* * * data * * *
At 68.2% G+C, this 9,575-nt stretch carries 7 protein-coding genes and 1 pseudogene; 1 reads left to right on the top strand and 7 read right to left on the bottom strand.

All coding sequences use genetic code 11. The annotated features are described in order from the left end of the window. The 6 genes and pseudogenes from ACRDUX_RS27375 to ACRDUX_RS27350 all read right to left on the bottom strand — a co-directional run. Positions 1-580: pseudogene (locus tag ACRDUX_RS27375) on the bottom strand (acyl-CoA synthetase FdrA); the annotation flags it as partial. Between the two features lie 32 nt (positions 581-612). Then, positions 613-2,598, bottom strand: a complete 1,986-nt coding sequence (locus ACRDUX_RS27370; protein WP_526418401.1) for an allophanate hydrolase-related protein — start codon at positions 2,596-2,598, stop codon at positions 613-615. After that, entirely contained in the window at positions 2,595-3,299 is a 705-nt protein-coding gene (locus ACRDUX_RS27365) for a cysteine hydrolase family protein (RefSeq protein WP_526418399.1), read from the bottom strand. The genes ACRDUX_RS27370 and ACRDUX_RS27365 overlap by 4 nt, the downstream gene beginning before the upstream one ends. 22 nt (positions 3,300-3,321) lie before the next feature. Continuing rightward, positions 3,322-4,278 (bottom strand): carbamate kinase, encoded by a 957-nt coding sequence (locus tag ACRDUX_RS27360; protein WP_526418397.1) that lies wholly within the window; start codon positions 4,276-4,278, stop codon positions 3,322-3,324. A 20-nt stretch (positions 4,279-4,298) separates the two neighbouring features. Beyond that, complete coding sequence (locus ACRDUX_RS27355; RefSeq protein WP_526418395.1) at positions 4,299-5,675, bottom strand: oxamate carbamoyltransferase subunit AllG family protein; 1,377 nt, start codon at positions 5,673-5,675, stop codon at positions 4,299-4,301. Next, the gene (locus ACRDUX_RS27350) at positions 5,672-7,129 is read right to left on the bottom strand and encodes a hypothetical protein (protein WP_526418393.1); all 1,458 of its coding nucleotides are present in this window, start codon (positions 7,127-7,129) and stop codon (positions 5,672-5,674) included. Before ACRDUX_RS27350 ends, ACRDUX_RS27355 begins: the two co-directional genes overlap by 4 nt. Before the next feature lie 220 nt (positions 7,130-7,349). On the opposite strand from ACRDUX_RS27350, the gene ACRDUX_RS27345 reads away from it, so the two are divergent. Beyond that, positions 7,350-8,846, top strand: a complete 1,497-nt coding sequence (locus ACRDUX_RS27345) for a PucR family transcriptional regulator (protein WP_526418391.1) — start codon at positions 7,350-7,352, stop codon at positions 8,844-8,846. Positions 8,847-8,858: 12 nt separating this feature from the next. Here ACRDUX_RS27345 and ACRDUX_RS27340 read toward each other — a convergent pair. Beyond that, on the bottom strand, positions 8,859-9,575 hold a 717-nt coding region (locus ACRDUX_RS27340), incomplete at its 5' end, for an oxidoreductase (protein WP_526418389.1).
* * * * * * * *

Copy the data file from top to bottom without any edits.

At 68.2% G+C, this 9,575-nt stretch carries 7 protein-coding genes and 1 pseudogene; 1 reads left to right on the top strand and 7 read right to left on the bottom strand.

All coding sequences use genetic code 11. The annotated features are described in order from the left end of the window. The 6 genes and pseudogenes from ACRDUX_RS27375 to ACRDUX_RS27350 all read right to left on the bottom strand — a co-directional run. Positions 1-580: pseudogene (locus tag ACRDUX_RS27375) on the bottom strand (acyl-CoA synthetase FdrA); the annotation flags it as partial. Between the two features lie 32 nt (positions 581-612). Then, positions 613-2,598, bottom strand: a complete 1,986-nt coding sequence (locus ACRDUX_RS27370; protein WP_526418401.1) for an allophanate hydrolase-related protein — start codon at positions 2,596-2,598, stop codon at positions 613-615. After that, entirely contained in the window at positions 2,595-3,299 is a 705-nt protein-coding gene (locus ACRDUX_RS27365) for a cysteine hydrolase family protein (RefSeq protein WP_526418399.1), read from the bottom strand. The genes ACRDUX_RS27370 and ACRDUX_RS27365 overlap by 4 nt, the downstream gene beginning before the upstream one ends. 22 nt (positions 3,300-3,321) lie before the next feature. Continuing rightward, positions 3,322-4,278 (bottom strand): carbamate kinase, encoded by a 957-nt coding sequence (locus tag ACRDUX_RS27360; protein WP_526418397.1) that lies wholly within the window; start codon positions 4,276-4,278, stop codon positions 3,322-3,324. A 20-nt stretch (positions 4,279-4,298) separates the two neighbouring features. Beyond that, complete coding sequence (locus ACRDUX_RS27355; RefSeq protein WP_526418395.1) at positions 4,299-5,675, bottom strand: oxamate carbamoyltransferase subunit AllG family protein; 1,377 nt, start codon at positions 5,673-5,675, stop codon at positions 4,299-4,301. Next, the gene (locus ACRDUX_RS27350) at positions 5,672-7,129 is read right to left on the bottom strand and encodes a hypothetical protein (protein WP_526418393.1); all 1,458 of its coding nucleotides are present in this window, start codon (positions 7,127-7,129) and stop codon (positions 5,672-5,674) included. Before ACRDUX_RS27350 ends, ACRDUX_RS27355 begins: the two co-directional genes overlap by 4 nt. Before the next feature lie 220 nt (positions 7,130-7,349). On the opposite strand from ACRDUX_RS27350, the gene ACRDUX_RS27345 reads away from it, so the two are divergent. Beyond that, positions 7,350-8,846, top strand: a complete 1,497-nt coding sequence (locus ACRDUX_RS27345) for a PucR family transcriptional regulator (protein WP_526418391.1) — start codon at positions 7,350-7,352, stop codon at positions 8,844-8,846. Positions 8,847-8,858: 12 nt separating this feature from the next. Here ACRDUX_RS27345 and ACRDUX_RS27340 read toward each other — a convergent pair. Beyond that, on the bottom strand, positions 8,859-9,575 hold a 717-nt coding region (locus ACRDUX_RS27340), incomplete at its 5' end, for an oxidoreductase (protein WP_526418389.1).